What George Floyd's Death Means - Or Should Mean - In Bangladesh
When Biswajit Das was murdered in broad daylight by ruling party student thugs, before cameras and journalists and TV crews who broadcast the images, the result was--INDIFFERENCE.
He wasn't one of us. A tailor. He worked with his hands, not his brain.
When engineering student Abrar Farhad was beaten to death, again by ruling party student thugs, BUET (Bangladesh University of Engineering and Technology) students went on strike--then returned to their textbooks and classes.
We had two--at least two--golden opportunities to take the mask off our society, and expose the evil that it is. We could, and should, have gone back to our murderous founding fathers, like the Americans did, exposing how George Washington and his wife had 300 slaves, and that the father of the nation had had his rotten teeth replaced by teeth pulled from his slaves.
One comment from Washington Post: "There are those who say that Western civilization itself ought to be undone--that monuments to people such as these ought to be destroyed because of their participation in an endeavor that included global colonialism and racism.”
Our students are supposed to have a heroic record of truth-telling and fighting for the truth. HOGWASH.
The BUET students, like their parents, are interested in only one thing: money. They’re the cream of the crop, the IQ-wallahs, the child prodigies, the envy of us retards: Envy not the money-grubbers and knowledge-hucksters. The young are as corrupt as the elders. They never study useless subjects like philosophy or history because there's no money in it--even though the subjects are essential for understanding our time and our nation (not a single private university offers these courses).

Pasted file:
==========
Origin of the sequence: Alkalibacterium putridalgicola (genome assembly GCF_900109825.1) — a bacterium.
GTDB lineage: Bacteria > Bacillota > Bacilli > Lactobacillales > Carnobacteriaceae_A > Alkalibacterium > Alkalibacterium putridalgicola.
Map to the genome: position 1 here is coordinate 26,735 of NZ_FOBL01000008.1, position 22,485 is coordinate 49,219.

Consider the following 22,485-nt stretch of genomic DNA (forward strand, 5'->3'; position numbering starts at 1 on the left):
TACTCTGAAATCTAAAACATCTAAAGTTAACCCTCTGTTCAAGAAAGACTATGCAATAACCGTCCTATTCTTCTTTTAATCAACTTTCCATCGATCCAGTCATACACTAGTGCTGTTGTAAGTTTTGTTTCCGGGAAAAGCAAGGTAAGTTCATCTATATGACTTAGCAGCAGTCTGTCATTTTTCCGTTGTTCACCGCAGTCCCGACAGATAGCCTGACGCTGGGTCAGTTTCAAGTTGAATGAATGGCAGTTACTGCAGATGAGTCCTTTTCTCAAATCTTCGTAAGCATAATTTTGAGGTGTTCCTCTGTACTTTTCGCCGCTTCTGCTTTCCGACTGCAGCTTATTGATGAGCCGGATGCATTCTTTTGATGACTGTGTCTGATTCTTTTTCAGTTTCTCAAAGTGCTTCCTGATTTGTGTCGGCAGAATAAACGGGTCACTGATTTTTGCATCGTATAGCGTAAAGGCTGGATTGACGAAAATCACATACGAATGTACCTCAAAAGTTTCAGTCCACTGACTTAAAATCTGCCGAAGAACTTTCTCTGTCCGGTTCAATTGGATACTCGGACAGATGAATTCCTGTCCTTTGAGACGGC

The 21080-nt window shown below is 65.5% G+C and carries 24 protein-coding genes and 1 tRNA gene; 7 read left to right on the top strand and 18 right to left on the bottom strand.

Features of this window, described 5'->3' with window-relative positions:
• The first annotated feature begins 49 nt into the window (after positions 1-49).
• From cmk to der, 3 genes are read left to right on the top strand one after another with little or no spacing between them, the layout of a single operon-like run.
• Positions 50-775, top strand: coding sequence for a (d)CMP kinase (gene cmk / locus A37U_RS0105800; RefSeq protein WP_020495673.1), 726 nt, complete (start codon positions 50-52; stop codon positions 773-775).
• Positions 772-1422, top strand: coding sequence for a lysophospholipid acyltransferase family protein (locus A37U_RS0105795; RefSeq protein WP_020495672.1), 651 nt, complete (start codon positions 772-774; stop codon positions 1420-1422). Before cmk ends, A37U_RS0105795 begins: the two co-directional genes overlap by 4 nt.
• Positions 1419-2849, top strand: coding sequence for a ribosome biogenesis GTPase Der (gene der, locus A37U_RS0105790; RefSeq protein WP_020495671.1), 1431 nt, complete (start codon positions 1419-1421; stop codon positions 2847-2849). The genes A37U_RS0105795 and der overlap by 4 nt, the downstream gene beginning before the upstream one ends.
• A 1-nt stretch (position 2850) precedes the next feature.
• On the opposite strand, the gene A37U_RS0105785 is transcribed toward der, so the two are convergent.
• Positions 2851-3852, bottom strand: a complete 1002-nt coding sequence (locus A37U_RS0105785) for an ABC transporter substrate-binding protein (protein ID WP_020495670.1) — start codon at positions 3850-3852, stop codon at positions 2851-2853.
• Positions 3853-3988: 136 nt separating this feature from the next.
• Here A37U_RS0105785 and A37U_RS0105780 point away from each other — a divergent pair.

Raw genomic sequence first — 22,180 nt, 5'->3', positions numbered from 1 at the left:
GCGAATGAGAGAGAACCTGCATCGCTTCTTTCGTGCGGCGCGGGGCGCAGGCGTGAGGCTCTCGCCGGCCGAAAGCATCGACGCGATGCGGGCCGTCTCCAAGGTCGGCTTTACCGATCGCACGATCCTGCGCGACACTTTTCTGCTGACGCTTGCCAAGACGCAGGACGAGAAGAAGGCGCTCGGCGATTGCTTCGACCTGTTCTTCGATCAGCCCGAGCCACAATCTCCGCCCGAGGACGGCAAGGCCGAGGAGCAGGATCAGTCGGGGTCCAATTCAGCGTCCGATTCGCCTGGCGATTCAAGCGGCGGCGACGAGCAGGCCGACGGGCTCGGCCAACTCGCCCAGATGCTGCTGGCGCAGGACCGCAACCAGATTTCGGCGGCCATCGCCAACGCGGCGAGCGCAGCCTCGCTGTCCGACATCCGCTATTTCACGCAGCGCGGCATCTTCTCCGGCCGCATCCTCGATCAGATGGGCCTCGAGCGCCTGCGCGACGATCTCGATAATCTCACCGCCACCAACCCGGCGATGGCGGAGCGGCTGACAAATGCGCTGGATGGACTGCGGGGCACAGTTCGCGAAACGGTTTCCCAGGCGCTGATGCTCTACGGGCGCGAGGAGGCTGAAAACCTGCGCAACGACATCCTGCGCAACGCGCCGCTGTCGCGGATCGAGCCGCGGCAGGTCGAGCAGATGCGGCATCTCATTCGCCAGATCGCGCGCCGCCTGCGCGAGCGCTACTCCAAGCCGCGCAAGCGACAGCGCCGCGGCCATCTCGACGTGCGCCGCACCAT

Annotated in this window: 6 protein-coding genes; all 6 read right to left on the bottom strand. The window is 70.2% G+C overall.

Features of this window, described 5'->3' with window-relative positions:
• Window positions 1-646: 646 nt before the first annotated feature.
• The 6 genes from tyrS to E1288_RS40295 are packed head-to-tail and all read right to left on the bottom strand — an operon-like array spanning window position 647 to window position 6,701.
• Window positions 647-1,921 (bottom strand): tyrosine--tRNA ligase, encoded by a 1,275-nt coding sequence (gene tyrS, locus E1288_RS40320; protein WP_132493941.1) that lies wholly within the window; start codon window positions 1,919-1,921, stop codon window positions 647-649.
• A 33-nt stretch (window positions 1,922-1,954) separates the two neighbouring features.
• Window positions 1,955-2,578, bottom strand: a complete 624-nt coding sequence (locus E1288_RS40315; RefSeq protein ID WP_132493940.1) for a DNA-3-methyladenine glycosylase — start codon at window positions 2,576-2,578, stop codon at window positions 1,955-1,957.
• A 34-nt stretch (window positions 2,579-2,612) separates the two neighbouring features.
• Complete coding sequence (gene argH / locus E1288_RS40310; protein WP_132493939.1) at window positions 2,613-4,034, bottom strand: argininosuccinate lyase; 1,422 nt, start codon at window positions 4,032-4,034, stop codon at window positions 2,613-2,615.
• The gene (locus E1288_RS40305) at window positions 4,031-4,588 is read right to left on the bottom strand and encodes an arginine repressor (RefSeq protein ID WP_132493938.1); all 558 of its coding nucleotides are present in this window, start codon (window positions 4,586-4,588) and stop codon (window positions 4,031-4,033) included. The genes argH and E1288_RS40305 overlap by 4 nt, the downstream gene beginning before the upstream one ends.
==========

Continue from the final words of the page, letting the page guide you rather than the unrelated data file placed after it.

These students, fresh out of high school, should have set a bonfire to the lying textbooks they had had to disgorge in school exams: the whole nation was behind them.
But it's not too late: We can learn from the American and Western experience of navel-gazing and soul-searching. We have a lot to be guilty of, there are too many facts we have ignored. Last week WaPo published the number of congressmen who owned slaves in the Great Republic. This will not stop. If we take a frank look at our present and past and communicate the ugliness that we see, stop glorifying our crimes and mistakes, one person at a time, quit following the herd...then we stand a chance.
Iftekhar Sayeed teaches English. He was born and lives in Dhaka, Bangladesh. He has contributed to The Danforth Review, Axis of Logic, Enter Text, Postcolonial Text, Southern Cross Review, Opednews.com, Left Curve, Mobius, Erbacce, Down In The Dirt, The Fear of Monkeys and other publications. Somewhat influenced by DHL, he likes to write about the pong of society, as well as its deodorant: He’s tempted at times to describe himself as, and feels himself to be, a pongographer. He is also a freelance journalist. He and his wife love to travel.